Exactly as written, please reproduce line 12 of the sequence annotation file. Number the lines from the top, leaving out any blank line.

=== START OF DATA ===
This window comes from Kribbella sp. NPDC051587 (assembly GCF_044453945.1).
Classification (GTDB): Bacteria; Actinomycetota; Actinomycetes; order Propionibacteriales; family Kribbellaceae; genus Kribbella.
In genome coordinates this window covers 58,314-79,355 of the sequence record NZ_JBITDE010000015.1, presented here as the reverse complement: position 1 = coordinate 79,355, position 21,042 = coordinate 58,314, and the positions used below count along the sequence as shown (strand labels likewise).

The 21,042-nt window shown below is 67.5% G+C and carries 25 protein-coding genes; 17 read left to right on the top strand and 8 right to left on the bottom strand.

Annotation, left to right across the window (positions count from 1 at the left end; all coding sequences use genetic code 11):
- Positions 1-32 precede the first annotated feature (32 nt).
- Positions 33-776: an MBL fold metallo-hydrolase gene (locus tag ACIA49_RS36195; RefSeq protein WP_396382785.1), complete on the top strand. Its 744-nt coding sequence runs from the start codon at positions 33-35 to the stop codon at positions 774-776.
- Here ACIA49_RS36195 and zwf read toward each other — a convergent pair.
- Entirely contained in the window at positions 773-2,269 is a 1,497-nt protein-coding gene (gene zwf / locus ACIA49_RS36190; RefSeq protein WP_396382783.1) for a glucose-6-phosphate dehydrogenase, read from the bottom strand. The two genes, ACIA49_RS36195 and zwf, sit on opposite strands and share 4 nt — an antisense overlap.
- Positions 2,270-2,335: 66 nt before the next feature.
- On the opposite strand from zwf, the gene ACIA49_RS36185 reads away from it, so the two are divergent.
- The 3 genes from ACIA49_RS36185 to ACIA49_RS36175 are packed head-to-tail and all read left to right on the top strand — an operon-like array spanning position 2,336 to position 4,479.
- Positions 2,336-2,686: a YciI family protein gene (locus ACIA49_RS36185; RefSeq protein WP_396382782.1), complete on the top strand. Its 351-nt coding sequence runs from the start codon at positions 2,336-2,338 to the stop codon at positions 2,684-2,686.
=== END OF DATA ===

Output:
- The 3 genes from ACIA49_RS36185 to ACIA49_RS36175 are packed head-to-tail and all read left to right on the top strand — an operon-like array spanning position 2,336 to position 4,479.